If you normally spend a chunk of your week playing computer games, then instead of shooting and killing your enemies, why not let some of them live – while you put your attention into boosting your brain power!

    Challenging your brain will strengthen your neural pathways and enhance your mental abilities. But don’t just take my word for it, try one of the apps above and see the positive benefits for yourself.

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    4. Take more breaks

    When I think back to my days as a budding entrepreneur, I distinctively remember working all the hours under the sun – and many under the moon too!

    At that time, I believed that breaks were for the weak, and to become wealthy and successful, I needed to shed blood, sweat and tears.

    However, I was wrong.

    Taking regular breaks is the best way to keep yourself productive, creative and alive to opportunities. It’s also the best way to learn new information.

    Let me explain.

    Typically, when studying lots of new information, most people will spend hours reading it – in an attempt to learn and remember the content as quickly as possible. Unfortunately, they’ve overlooked something.

    Namely, extended study sessions are rarely a good thing, as your ability to retain information naturally declines after a certain period of time.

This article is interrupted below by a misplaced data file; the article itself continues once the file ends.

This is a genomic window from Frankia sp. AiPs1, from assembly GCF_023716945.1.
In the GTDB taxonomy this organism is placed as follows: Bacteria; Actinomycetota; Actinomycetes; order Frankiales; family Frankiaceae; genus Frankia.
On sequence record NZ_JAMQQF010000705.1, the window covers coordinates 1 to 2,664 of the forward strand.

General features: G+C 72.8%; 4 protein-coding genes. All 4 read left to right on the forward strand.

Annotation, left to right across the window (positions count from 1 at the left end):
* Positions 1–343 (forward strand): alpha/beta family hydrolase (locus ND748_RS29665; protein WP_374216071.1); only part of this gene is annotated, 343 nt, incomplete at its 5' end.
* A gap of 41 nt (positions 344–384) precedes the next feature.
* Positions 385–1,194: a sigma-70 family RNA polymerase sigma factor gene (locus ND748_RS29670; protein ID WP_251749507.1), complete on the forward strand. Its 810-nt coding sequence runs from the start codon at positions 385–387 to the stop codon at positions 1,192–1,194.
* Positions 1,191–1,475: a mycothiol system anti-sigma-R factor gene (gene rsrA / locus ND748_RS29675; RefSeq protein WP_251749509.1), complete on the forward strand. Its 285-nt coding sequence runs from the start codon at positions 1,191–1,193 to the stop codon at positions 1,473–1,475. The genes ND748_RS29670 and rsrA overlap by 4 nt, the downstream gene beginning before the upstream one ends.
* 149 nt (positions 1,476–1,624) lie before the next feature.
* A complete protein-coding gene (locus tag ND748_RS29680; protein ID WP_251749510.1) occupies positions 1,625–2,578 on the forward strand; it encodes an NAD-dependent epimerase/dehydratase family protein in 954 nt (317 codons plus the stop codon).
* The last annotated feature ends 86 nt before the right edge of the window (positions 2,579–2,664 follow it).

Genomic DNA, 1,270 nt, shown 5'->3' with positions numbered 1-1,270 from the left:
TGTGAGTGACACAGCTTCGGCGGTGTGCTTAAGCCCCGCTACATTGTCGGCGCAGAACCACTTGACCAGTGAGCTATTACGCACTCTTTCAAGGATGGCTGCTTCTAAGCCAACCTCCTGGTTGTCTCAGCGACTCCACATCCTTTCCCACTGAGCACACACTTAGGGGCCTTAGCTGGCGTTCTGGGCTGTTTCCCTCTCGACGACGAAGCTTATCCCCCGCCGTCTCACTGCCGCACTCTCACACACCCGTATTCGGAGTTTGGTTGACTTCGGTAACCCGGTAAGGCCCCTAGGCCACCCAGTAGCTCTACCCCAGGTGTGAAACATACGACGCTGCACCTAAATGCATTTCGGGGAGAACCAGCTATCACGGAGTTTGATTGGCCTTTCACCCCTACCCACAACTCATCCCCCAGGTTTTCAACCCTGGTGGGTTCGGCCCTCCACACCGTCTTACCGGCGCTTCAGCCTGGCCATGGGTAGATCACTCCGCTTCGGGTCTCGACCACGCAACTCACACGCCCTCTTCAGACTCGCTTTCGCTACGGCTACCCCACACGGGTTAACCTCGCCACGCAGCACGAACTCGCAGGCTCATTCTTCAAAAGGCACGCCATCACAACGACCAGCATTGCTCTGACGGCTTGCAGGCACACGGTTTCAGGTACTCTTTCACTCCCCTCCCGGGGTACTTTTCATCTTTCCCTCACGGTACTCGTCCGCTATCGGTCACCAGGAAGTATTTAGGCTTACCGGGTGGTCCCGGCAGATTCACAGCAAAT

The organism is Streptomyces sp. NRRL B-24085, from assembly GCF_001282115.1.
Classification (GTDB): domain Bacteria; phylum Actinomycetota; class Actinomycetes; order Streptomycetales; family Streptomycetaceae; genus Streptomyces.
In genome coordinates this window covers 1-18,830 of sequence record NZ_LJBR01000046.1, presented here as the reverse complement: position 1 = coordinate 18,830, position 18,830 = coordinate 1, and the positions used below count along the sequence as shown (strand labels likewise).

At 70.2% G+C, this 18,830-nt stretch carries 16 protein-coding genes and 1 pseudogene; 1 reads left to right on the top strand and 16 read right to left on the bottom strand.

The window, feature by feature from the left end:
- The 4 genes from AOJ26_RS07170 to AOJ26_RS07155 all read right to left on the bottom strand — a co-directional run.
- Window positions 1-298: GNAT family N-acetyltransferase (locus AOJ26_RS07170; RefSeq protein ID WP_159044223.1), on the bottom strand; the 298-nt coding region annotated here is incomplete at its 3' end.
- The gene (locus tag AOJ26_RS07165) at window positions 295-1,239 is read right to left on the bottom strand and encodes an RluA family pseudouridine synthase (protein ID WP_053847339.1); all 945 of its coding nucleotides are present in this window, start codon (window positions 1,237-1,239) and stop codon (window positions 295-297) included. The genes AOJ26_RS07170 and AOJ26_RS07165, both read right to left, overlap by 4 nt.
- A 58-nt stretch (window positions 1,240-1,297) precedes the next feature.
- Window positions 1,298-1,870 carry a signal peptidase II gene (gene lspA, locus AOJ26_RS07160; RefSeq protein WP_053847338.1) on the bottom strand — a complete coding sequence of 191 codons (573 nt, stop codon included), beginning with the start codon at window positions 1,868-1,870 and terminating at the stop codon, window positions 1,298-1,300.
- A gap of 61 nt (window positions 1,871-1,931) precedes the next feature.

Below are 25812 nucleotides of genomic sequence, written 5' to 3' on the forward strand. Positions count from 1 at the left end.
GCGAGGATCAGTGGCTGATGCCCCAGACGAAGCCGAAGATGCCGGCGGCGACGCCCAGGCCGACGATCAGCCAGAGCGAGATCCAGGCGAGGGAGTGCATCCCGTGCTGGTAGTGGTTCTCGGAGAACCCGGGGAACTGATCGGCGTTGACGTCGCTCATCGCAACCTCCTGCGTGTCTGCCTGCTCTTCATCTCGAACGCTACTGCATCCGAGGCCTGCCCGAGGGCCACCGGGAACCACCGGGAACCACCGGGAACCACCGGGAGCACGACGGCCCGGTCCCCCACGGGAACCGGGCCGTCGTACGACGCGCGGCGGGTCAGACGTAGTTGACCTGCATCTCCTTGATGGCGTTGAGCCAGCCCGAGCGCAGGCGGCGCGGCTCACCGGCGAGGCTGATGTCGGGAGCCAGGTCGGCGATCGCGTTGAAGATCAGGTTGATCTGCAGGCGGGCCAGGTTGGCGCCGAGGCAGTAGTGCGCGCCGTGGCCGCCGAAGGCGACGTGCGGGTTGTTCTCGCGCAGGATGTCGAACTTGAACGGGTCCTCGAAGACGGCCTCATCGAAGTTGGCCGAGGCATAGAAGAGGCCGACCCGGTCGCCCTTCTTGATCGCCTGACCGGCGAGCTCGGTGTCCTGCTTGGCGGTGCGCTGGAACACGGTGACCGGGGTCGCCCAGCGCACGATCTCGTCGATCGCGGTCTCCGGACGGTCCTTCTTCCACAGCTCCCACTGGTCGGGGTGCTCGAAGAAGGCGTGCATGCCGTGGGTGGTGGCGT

It’s similar to physical exercise. You wouldn’t attempt to train vigorously for four hours in a row. Instead, you’d take regular breaks to give your lungs, heart and muscles adequate time to recover. Failing to do this will result in muscle cramps and overexertion.

    It’s the same with your brain. If you overload it with information, you’ll suffer from mental fatigue.

    What’s the answer?

    Make sure you take regular breaks when learning new information. I recommend at least a 10-minute break every hour. (You may also want to take a look at the Pomodoro Method.)

    If you don’t want to be as regimented as that, then take breaks as soon as you find yourself losing the ability to focus on the new material. Your brain will thank you – and your learning aptitude will move up a level.

    5. Learn a new skill

    I love this quote, as it’s 100% true – but frequently overlooked:

    “Learning never exhausts the mind.” – Leonardo da Vinci

    From my experience of helping to develop the careers of dozens of Lifehack employees, I can definitively say that participating in meaningful and purposeful activities stimulates the mind. It also reduces stress and enhances health and well-being.

    Let me give you an example of this:

    Imagine you work for a global financial institution in one of their call centers. You take over 100 calls a day – many of them complaints. When you started the job a few months back, you were excited to be in full-time employment and working for a household name.

    Unfortunately, your initial enthusiasm quickly turned into frustration.